She has become more grave than girl: that’s what the legends say. All those bedtime stories that raise more nightmares than sweet dreams. We were warned as children not to go into the woods. She lives in there, you see. It is where she died, centuries ago, and where she is said still to roam. Some say she is a ghastly sight, but more say she is lovely.
She was beautiful in life. In death, the stories deviate. That happens when people die. The ones left behind all remember them differently, and they all tell their conflicting stories, and somehow all those stories create a lasting memory - perhaps even a legacy.
“She comes looking for the old woman,” they say, “who killed her in that woods.”
I used to ask my father why someone would kill the girl, but he never liked to answer.
“Don’t worry yourself with nonsense,” he’d say. “There’s no girl out in those woods.”
I am ten years old when he tells me this. There’s no such thing as ghosts, he says. The girl is just an urban legend. She is meant to scare you. “She does scare me,” I said, and my father says that means she’s doing her job. He says that because the woods are dangerous, parents want their children to stay out of them, so they made up the story of the girl whose awful step-mother killed her. They say that she roams the woods and will eat anyone who crosses their path. “Why would she eat people?” I ask my father, and he says that it’s part of the legend. All the old monsters in all the old stories eat the children who disobey the rules.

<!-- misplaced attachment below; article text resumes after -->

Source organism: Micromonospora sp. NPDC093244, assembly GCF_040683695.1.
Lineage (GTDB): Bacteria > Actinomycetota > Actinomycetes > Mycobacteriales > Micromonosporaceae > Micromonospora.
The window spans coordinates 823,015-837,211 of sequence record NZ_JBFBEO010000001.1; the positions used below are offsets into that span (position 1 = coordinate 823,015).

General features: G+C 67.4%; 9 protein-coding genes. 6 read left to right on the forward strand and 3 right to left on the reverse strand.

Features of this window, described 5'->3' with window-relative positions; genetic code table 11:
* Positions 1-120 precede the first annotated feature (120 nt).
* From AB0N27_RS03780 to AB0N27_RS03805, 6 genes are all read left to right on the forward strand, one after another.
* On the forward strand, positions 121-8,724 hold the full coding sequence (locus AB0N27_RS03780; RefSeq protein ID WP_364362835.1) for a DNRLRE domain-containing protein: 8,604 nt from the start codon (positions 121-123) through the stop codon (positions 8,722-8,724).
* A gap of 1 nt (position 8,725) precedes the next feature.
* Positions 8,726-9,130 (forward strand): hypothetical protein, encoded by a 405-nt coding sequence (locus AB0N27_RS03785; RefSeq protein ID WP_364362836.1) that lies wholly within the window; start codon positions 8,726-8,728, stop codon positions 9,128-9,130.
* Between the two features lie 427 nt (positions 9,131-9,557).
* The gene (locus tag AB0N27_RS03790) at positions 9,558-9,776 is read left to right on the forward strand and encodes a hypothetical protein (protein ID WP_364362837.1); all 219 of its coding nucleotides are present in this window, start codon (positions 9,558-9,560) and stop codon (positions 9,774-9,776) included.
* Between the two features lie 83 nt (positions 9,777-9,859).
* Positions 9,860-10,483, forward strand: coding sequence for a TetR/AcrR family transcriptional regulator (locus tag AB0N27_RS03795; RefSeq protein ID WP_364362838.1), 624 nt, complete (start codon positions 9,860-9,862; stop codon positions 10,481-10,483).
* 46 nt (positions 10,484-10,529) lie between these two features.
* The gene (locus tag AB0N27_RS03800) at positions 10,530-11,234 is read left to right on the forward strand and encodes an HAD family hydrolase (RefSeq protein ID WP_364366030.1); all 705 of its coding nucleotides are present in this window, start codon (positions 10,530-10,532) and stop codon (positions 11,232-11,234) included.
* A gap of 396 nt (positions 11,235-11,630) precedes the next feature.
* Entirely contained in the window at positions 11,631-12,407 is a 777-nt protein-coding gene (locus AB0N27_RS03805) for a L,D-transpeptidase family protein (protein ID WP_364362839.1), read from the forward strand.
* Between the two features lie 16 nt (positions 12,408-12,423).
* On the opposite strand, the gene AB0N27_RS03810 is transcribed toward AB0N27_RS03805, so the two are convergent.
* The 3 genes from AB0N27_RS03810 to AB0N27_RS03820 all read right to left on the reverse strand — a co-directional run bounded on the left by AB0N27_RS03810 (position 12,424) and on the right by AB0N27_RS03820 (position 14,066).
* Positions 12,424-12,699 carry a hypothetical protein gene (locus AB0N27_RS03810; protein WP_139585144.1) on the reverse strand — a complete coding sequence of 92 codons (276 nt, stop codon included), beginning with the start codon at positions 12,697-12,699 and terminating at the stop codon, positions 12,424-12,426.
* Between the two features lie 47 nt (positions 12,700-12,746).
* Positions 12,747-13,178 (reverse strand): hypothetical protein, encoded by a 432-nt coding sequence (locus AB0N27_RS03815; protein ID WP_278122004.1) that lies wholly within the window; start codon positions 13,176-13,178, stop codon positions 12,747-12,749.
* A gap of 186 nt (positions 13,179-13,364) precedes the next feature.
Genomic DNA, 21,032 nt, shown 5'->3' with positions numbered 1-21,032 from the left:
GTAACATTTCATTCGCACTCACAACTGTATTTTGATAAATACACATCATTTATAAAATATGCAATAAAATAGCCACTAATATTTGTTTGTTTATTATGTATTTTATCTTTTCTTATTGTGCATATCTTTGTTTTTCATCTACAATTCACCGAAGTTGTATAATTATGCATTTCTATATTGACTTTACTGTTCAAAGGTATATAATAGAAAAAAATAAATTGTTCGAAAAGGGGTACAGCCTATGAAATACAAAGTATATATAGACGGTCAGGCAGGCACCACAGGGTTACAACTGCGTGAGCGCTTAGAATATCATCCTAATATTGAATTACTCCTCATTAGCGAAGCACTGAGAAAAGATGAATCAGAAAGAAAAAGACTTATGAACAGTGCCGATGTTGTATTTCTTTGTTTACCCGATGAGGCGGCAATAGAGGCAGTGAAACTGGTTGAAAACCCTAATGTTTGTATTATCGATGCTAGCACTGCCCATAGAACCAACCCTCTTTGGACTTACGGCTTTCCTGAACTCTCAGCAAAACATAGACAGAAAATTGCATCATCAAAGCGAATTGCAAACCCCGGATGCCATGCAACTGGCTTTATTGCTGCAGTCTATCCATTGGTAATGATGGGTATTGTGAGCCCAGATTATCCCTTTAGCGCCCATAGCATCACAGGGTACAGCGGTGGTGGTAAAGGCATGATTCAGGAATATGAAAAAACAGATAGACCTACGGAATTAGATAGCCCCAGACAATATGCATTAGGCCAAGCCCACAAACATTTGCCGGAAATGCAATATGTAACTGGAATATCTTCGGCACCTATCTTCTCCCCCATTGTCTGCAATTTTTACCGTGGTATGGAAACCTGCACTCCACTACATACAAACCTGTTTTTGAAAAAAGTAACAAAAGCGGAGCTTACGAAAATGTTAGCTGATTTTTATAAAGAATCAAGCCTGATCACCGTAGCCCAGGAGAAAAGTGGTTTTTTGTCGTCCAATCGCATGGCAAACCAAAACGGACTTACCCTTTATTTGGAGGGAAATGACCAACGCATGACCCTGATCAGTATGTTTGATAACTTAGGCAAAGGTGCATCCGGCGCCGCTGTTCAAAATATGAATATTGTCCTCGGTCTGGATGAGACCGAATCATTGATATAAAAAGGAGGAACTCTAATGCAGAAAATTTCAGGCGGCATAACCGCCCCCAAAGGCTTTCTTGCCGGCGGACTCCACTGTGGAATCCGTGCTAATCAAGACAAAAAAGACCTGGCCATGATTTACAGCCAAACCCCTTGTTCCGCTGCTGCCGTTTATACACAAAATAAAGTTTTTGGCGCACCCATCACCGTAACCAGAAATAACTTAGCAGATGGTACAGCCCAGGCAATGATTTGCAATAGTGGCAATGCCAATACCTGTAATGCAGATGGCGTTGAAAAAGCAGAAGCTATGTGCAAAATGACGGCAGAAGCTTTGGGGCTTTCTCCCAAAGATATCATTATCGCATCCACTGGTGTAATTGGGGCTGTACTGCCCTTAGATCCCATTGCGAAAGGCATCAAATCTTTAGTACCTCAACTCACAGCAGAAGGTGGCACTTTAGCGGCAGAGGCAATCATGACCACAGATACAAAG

This is what I tell my friends on the very first day of summer.
We hang out near the woods. Not in them, of course, because no one is supposed to go in them. There are bears and hunter’s traps in the depths of those woods. “And the dead girl,” Ben reminds us, and I tell him that she isn’t real.
“Bullshit,” says Joey.
“It’s true,” I say. “My dad said so.”
“Your dad’s a liar,” says Joey.
“Is not,” I say. “My dad doesn’t lie.”
“Well I’ve seen her!” Joey says, and he cross-his-heart swears that it’s true.
“That’s a lie,” I say.
“I have!” says Joey.